A step up from my no-name chisels

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Review by RandyMorter posted 01-17-2011 08:49 AM 6306 views 4 times favorited 18 comments Add to Favorites Watch
A step up from my no-name chisels A step up from my no-name chisels A step up from my no-name chisels Click the pictures to enlarge them

I know next to nothing about chisels but I’ve been trying to use them a bit. I’ve got some cheap set, probably from Home Depot, with nicks in them that I work around. I’d like to learn how to sharpen them but haven’t started down that path yet.

I’ve read mixed reviews about these chisels but something inside me said to get them so I did.

They came covered in some kind of oil that I removed with mineral spirits (please tell me if I’ve already ruined them!). I tried to use them straight out of the box because they’re supposed to be ready for that.

I used a couple of them to create a mortise for two small hinges on the edge of some purple heart. I think the purple heart is pretty hard. The chisels did okay shaving along the grain but I had a hard time cutting directly perpendicular to the grain to mark the ends of the mortise. I am using a rubber mallet so maybe that’s part of it.

I slipped at one point and barely nicked my finger but it cut and drew blood – if you’re making something out of flesh they should be decent chisels!

After creating the two small mortises (about 1/4×1 x 1/16 deep), I noticed rollover on the 1/4 inch. I can feel it when I run my finger over the back of the chisel.

I’m sure these are better than my no-name chisels, and I don’t know how any other chisels would work in purple heart. However, I am not very good at sharpening anything (never have been, for over 50 years) and I don’t want to spend more time sharpening a chisel than using it. I have mixed feelings on how short these are too. On the one hand they seem like they’ll be easier to manage due to how short they are (6-1/4 inches) but on the other hand it seems like more expensive chisels are always longer.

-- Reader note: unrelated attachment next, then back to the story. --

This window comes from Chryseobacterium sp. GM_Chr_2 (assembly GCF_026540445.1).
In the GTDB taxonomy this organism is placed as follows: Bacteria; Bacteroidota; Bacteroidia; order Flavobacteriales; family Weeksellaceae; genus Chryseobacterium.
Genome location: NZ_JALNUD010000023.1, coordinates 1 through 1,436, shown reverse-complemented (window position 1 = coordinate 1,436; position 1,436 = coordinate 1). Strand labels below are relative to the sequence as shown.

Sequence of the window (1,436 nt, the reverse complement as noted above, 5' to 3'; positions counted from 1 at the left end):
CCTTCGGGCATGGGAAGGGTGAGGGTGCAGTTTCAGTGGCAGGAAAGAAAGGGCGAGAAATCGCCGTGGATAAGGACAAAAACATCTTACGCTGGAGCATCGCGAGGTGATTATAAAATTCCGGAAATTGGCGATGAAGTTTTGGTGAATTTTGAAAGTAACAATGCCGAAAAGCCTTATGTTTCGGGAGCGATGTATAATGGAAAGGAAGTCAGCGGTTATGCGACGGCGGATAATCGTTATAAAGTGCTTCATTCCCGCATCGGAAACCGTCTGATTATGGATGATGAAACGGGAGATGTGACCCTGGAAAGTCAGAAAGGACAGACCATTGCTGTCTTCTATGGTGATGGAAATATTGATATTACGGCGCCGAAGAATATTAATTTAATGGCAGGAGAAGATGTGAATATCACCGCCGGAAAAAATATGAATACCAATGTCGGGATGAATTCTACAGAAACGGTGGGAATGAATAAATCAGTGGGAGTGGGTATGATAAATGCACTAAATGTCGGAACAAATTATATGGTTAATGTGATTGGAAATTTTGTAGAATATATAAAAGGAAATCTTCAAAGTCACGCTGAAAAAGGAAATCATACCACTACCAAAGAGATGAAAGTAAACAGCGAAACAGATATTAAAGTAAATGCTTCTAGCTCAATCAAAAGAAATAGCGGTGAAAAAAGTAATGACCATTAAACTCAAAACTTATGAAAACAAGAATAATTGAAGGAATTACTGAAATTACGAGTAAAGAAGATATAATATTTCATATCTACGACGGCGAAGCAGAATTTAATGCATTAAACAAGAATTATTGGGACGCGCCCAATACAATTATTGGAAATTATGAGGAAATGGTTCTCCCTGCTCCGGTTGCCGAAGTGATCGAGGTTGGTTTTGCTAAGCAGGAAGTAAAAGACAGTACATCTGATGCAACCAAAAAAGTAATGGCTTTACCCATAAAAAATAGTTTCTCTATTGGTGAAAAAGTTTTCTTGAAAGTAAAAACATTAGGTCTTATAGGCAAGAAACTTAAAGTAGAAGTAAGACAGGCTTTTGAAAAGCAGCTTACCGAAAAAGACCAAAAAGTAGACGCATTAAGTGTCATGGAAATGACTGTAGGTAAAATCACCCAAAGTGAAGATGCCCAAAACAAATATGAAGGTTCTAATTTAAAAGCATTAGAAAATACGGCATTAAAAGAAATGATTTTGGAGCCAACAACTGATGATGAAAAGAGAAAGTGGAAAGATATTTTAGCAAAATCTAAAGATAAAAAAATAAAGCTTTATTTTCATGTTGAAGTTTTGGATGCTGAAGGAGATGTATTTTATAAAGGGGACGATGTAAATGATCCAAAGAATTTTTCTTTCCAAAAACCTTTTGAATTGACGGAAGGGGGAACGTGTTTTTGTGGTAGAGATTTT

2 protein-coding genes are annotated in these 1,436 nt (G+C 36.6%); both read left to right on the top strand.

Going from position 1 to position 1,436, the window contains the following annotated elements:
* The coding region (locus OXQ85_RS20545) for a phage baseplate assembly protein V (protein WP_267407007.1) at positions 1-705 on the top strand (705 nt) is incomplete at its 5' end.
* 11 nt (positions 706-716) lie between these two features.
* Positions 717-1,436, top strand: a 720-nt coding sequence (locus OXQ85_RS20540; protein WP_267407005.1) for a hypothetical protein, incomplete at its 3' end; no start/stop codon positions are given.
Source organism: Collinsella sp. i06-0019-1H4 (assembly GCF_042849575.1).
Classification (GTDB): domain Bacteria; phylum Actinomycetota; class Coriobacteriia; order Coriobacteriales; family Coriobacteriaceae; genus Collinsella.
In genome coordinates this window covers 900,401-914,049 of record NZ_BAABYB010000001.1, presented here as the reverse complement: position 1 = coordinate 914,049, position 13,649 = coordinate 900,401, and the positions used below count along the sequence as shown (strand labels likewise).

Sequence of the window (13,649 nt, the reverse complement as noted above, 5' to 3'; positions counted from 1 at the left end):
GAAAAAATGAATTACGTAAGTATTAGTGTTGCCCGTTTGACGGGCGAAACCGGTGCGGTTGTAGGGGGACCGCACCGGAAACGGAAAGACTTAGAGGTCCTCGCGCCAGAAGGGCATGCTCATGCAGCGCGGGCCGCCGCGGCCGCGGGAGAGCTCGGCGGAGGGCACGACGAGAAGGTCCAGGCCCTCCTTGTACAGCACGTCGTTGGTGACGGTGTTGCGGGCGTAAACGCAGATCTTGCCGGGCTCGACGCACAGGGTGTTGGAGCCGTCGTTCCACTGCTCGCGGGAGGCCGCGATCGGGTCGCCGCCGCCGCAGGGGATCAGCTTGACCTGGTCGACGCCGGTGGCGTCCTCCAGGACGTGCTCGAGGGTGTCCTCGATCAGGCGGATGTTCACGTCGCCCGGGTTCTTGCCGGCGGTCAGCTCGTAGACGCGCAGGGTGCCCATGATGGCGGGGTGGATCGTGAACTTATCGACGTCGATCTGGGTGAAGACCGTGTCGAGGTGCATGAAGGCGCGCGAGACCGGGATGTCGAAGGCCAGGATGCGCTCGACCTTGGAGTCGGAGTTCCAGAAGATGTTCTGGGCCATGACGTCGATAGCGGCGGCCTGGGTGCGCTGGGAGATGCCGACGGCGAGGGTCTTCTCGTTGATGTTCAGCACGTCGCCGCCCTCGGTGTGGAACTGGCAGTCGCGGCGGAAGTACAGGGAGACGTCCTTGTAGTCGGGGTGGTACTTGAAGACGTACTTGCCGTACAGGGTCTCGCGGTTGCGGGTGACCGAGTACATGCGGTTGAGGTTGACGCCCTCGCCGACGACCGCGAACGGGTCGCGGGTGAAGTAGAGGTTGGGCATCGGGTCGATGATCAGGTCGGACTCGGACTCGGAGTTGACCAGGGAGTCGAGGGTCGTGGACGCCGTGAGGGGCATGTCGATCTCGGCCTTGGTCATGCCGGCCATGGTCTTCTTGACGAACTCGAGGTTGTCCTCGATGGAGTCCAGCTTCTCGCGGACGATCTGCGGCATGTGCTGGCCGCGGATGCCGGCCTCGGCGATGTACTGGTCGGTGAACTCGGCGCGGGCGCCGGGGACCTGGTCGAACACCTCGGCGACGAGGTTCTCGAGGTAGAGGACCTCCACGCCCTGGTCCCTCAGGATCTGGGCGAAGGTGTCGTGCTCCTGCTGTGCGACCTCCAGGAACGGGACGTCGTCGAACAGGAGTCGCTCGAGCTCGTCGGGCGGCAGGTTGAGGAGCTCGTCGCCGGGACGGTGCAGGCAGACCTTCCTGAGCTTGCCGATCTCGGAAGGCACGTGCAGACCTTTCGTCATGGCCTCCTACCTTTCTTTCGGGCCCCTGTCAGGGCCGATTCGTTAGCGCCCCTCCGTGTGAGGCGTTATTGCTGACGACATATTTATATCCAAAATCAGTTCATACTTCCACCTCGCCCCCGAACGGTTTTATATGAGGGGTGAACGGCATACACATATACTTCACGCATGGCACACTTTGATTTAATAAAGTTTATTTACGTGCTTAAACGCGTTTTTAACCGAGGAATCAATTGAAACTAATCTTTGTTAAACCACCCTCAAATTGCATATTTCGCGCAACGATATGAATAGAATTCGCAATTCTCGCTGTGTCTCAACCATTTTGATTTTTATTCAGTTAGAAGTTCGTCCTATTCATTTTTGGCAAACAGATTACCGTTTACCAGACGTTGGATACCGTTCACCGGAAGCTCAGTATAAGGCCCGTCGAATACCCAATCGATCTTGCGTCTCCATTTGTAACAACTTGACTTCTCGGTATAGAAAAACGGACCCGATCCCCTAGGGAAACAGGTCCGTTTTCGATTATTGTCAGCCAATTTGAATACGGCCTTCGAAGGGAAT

I typically only use them to do something like make a mortise for a hinge. I’ve never dovetailed anything so I don’t know how they’d work for that.

I hope this helps someone!

-- Randy Morter, Phoenix, AZ

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18 comments so far

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#1 posted 01-17-2011 03:45 PM

I can’t tell you much about chisels, I am still using my “Lowe’s” chisels, both of them. On the sparpening side of it, I got myself a Worksharp 3000 and it makes really quick work of sharpening them. Your definately not sharpening more than you are using them. Good review though, I am in the market for a set of chisels that are a step up from the big box ones.

-- Dothan, Alabama Check out my woodworking blog! Also my Youtube Channel's Facebook page

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110 posts in 4046 days

#2 posted 01-17-2011 05:10 PM

Here’s what I know about chisels. There are 2 differences between good chisels and not so good chisels: 1) the quality of the machining and 2) the durability of the steel. You can usually get a cheaper chisel into the right shape if you’re willing to spend 20 minutes with it. If the steel is soft, you’ll have to sharpen it more often.

If you work with hand tools, sharpening is part of the deal. Get a system that works for you and set up a dedicated sharpening station. When a tool dulls, take a couple of minutes to hone it.

I use the Lie Nielsen sharpening system. 2 waterstones and a jig. Check it out on You Tube.

-- Measure twice, cut once, buy extra stock.

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82 posts in 3542 days

#3 posted 01-17-2011 06:38 PM